Street Address
Dallas Holocaust Museum
211 N. Record St.
Dallas, TX 75202
Mailing Address
211 N. Record St.
Dallas, TX 75202
phone: 214-741-7500
fax: 214-747-2270
e-mail: info@dallasholocaustmuseum.org
web: www.dallasholocaustmuseum.org
Admissions
Adults - $6
Students - $4
Seniors (over 55) - $4
Active Military -$4
Groups of 15 or more $4 per person
Museum Type(s)
Staff
Carol Barber, Director of Development
phone: 214-741-7500 x103
Cathey Treider, Director of Operations
phone: 214-741-7500 x108
Kathy Chapman, Director of Education and Programming
phone: 214-741-7500 x104
Marsha Friedman, Operations Admin. Assist.
phone: 214-741-7500 x105
Stan Friedman, Administrative Assistant
phone: 214-741-7500 x100
Hope Levine, Visitor & Volunteer Coordinator
phone: 214-741-7500 x106
Leslie Wagner, Archivist
phone: 214-741-7500 x107
Chris Kelley, Pubilc Relations

Description

The Dallas Holocaust Museum, Center for Education and Tolerance, is a non-profit organization dedicated to teaching the lessons of the Holocaust and memorializing its victims. It provides guided tours for groups, public lectures and exhibits, and other programming. The Museum has a collection of audiovisual materials including videotapes, slides, and microfiche. It also serves as a coordinator for videotaping testimonies of Holocaust survivors experiences as well as liberators of the concentration camps. The Museum stands as a memorial dedicated to the six million Jews murdered during the Holocaust and a place of tribute to those non-Jewish people who saved the honor of mankind with their praiseworthy acts of rescue.
It is our hope that all those who enter the Museum will study, understand, and remember that the choices each of us makes in his or her daily life affect the world and its destiny. Our mission is to reduce prejudice in today s society by teaching about the experience of the Jews during the Holocaust.

History

In 1977, approximately 200 Jewish Holocaust Survivors joined together and formed an organization called Holocaust Survivors in Dallas. Their unique experience of rebuilding their lives after surviving the terror of the Holocaust gave them the fortitude and background needed to provide a means to educate the public at large about such a devastating event. They also wanted to memorialize their loved ones and the other victims of the Holocaust. The result of their efforts is the Dallas Memorial Center for Holocaust Studies, which opened in 1984. In January 2005, the Memorial Center changed its name to the Dallas Holocaust Museum, Center for Education and Tolerance, and moved to its present, temporary location in downtown Dallas. Plans have been made for its permanent location in the historic West End area of downtown Dallas.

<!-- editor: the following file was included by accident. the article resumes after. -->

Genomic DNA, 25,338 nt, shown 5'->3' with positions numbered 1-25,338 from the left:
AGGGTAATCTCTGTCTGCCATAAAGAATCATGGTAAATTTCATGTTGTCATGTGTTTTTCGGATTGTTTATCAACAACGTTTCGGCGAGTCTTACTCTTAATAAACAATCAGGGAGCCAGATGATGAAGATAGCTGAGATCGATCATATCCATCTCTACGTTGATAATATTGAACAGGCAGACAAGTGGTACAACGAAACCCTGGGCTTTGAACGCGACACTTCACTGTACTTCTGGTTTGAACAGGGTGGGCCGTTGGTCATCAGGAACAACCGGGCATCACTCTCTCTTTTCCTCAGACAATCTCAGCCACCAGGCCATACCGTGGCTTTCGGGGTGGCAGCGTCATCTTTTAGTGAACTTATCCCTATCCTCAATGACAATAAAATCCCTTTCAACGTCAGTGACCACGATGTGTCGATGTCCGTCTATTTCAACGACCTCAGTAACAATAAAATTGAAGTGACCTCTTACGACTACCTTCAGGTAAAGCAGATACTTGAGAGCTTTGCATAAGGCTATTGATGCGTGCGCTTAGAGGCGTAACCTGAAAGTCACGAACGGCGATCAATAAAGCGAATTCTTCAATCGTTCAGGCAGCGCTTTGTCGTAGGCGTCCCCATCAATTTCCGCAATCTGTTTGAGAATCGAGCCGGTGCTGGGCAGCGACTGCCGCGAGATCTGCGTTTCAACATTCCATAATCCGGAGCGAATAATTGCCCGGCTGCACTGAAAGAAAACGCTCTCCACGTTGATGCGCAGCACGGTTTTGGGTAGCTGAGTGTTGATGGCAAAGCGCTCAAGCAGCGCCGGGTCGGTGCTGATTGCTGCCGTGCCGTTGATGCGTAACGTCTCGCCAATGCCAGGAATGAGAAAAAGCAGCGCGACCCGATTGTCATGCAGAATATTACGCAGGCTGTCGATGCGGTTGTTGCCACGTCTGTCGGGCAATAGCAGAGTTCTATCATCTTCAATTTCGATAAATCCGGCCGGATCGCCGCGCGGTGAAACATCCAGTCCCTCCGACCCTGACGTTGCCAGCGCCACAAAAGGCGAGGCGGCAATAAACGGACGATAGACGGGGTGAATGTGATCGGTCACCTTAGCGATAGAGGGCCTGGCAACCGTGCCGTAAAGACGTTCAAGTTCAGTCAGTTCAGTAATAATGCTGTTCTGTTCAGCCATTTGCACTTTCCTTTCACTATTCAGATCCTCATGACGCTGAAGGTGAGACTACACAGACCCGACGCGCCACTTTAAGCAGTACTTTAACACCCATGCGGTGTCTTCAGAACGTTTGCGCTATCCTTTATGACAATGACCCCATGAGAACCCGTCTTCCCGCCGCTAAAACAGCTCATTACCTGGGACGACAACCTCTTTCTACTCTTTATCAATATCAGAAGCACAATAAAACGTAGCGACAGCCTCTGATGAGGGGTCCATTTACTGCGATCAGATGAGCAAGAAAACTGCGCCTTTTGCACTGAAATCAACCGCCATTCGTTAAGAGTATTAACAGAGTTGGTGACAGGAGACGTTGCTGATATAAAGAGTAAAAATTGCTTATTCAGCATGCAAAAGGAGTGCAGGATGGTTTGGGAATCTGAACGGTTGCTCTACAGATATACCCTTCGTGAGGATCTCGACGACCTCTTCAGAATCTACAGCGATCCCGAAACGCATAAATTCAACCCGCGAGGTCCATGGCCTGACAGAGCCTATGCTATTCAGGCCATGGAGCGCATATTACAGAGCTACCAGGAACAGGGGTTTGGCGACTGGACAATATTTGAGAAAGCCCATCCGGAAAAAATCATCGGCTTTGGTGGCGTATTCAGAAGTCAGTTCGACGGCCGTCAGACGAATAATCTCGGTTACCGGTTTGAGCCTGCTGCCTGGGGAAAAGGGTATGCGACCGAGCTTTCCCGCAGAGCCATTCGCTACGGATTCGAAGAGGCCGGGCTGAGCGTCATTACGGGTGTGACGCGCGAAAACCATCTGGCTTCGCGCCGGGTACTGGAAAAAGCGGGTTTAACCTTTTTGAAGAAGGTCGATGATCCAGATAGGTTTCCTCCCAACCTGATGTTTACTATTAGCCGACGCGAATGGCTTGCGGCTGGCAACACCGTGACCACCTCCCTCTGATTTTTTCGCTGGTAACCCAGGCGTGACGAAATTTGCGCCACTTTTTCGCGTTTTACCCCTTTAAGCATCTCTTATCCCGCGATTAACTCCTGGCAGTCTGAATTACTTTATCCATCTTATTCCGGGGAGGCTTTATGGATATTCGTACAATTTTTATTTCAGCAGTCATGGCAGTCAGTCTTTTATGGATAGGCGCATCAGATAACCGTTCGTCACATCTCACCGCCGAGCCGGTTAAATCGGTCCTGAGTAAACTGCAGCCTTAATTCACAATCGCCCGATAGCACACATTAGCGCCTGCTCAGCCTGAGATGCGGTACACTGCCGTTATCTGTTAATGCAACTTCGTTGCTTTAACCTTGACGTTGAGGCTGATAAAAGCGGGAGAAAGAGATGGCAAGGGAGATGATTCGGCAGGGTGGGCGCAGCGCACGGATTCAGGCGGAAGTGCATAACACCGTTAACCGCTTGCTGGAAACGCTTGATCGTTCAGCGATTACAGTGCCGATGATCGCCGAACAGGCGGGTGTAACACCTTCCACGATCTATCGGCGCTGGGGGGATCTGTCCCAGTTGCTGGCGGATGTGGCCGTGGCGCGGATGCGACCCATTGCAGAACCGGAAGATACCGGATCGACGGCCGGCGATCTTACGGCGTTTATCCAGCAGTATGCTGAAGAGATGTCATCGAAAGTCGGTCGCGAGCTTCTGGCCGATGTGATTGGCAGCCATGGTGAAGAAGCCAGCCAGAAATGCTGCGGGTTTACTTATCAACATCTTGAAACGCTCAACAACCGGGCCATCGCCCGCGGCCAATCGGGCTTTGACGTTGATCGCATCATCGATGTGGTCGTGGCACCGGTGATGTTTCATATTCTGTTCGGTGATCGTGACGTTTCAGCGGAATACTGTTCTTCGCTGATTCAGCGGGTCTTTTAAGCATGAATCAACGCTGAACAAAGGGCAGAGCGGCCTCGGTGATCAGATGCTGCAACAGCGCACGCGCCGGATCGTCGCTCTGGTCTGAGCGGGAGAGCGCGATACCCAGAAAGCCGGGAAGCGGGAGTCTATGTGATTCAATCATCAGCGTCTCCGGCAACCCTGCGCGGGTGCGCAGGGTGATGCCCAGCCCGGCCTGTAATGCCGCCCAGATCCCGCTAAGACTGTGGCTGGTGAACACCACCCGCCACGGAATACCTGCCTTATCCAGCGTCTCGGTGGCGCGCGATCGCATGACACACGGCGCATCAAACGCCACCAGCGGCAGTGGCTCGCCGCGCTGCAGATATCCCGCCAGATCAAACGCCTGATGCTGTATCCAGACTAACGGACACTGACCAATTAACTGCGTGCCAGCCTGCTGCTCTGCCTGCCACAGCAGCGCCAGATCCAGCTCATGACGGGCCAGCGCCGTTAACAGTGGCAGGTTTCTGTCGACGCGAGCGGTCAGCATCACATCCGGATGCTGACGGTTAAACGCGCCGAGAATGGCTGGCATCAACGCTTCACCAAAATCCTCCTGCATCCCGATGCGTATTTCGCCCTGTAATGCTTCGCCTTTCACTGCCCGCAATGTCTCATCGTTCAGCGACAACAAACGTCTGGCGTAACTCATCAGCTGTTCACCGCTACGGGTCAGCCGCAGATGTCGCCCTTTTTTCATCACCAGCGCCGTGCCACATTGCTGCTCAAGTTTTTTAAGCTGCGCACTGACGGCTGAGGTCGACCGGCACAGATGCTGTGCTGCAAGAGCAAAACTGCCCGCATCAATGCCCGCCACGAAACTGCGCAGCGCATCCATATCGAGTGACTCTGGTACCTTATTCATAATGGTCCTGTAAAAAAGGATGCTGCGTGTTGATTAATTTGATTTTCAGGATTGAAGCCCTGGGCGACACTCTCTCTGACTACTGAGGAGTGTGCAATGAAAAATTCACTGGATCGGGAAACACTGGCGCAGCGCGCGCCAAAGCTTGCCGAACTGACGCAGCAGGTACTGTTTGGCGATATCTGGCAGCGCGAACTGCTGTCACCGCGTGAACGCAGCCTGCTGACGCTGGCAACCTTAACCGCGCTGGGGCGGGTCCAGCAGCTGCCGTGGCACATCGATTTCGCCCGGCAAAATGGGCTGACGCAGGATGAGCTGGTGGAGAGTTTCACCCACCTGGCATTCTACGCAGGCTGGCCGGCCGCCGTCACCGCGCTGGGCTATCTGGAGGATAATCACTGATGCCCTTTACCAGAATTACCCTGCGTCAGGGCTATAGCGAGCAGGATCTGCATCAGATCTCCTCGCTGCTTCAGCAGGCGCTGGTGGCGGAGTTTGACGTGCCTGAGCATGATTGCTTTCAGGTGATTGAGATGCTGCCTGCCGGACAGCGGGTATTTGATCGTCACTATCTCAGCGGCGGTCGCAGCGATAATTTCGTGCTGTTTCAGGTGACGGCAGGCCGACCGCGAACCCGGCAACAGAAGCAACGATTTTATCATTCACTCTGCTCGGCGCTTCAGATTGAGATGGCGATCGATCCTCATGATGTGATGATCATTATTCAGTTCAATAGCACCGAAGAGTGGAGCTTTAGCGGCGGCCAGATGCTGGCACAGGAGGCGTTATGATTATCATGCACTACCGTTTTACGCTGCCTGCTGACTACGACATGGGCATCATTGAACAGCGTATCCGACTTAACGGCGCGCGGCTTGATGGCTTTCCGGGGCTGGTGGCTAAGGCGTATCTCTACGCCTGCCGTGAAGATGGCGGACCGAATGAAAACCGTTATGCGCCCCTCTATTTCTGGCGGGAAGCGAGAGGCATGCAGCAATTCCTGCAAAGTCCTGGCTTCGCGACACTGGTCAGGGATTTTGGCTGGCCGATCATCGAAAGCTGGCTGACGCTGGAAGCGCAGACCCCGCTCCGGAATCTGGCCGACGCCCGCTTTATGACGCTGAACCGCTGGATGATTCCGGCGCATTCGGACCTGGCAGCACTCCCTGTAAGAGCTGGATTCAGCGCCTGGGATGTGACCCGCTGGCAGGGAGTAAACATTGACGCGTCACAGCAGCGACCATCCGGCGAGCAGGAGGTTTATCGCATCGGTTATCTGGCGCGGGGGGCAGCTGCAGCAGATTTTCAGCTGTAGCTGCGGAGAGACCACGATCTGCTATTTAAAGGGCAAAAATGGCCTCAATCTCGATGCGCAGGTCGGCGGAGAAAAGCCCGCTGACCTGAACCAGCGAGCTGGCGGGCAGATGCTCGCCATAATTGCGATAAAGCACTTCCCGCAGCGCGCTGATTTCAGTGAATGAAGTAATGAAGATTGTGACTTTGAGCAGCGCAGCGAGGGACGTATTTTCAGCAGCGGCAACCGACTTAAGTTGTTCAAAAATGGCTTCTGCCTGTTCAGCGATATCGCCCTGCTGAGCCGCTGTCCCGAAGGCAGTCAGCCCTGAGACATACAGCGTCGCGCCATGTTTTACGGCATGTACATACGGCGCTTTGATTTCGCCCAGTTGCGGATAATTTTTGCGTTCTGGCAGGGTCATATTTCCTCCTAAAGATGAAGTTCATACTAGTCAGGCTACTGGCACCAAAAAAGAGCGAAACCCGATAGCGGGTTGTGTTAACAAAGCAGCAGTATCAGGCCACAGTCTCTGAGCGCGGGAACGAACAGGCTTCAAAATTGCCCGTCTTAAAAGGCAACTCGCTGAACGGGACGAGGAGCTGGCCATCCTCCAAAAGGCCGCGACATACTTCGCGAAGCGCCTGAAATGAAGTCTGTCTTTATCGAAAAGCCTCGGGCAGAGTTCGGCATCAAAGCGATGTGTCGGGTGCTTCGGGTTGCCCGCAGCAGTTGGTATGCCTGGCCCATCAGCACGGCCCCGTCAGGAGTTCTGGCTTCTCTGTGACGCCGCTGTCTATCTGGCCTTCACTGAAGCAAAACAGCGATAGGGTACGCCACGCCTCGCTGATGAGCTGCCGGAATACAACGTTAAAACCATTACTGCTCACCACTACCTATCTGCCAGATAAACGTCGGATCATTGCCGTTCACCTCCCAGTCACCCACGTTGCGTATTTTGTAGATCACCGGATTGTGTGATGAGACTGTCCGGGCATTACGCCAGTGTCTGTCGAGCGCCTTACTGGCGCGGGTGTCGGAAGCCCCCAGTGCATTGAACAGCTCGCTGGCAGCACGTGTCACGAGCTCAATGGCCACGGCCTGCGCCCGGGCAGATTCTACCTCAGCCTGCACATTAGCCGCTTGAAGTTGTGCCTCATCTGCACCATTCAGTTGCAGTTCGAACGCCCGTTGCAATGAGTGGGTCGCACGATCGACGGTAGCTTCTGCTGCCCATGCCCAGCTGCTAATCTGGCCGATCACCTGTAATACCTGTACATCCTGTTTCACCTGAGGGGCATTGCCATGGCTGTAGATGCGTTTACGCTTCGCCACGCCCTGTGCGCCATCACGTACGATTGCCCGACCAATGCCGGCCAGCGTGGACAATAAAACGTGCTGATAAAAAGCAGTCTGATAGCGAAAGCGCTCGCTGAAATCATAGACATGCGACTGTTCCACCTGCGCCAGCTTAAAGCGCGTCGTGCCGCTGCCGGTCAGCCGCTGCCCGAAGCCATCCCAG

The major feature of the Dallas Holocaust Museum is the display of photographs and artifacts from the Holocaust and the era preceding it when Jewish life and culture in Europe flourished. A prized element of the museum is an actual boxcar used to transport Jews to ghettos and death camps.
An entire room is designed as a memorial. It includes a large memorial stone surrounded by pillars labeled with names of concentration camps and linked by barbed wire chains. Plaques on the walls list the names of lost relatives of Dallas Survivors, and on a special wall, the names of Righteous Gentiles who aided Jews during the Holocaust.
The Museum serves as an archive for Holocaust-related materials. The library includes over 2,500 books and periodicals on the Holocaust.
The Dallas Holocaust Museum has made a major contribution to the preservation of history through its videotaped testimony project. The Museum has coordinated the videotaping of over one hundred interviews with Holocaust Survivors and American soldiers who participated in liberating the camps. The Museum maintains an audiovisual materials collection which includes videotapes of documentary films on the Holocaust as well as slide programs, posters, audiotapes, and other educational material.
The Museum is always in the process of developing new programs and expanding its current ones to better accomplish its mission of reducing prejudice against all minorities in American society.

Artifacts Collections

Holocaust artifacts and photographs.

Research Collections

Holocaust artifacts and photographs.

Educational Programs

Educational offerings include field trip to the Holocaust Center, outreach by Holocaust Survivors speaking on-site to classes, library, teacher in-service workshop provided on-site, lectures, and exhibits.

Curriculum guides for teaching the Holocaust, audiovisual materials from the Lending Library, a comprehensive historical survey booklet entitled "An Overview of the Holocaust" including suggested books and videos are all considered general enough for usage by other institutions. Price list is available. Some programs are free.

    Publications

    Newsletter, three times a year; booklet - "An Overview of the Holocaust," audiovisual materials catalogue.